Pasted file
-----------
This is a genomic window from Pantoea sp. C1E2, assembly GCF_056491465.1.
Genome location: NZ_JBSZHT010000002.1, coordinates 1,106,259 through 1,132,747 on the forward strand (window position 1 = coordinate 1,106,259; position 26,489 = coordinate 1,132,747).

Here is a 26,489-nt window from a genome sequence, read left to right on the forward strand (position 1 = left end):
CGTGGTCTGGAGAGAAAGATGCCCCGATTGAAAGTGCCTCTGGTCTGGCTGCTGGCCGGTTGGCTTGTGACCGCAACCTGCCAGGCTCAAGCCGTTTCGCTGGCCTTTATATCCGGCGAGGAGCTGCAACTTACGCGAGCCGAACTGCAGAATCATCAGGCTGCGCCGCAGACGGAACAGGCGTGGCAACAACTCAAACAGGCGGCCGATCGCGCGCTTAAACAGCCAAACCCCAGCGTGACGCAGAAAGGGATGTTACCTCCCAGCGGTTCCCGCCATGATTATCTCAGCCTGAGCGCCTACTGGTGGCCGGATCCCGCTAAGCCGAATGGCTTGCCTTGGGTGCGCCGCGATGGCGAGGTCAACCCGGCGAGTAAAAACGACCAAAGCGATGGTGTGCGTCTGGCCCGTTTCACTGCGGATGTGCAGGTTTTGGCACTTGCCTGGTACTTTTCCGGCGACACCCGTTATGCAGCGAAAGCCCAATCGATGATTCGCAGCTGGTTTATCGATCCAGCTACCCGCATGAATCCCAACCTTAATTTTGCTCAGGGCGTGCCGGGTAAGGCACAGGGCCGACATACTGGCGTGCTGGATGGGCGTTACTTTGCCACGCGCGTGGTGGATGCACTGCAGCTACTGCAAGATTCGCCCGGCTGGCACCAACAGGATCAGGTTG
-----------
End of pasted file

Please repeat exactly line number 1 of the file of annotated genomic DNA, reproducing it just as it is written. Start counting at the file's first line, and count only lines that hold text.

This is a genomic window from Pantoea sp. C1E2, assembly GCF_056491465.1.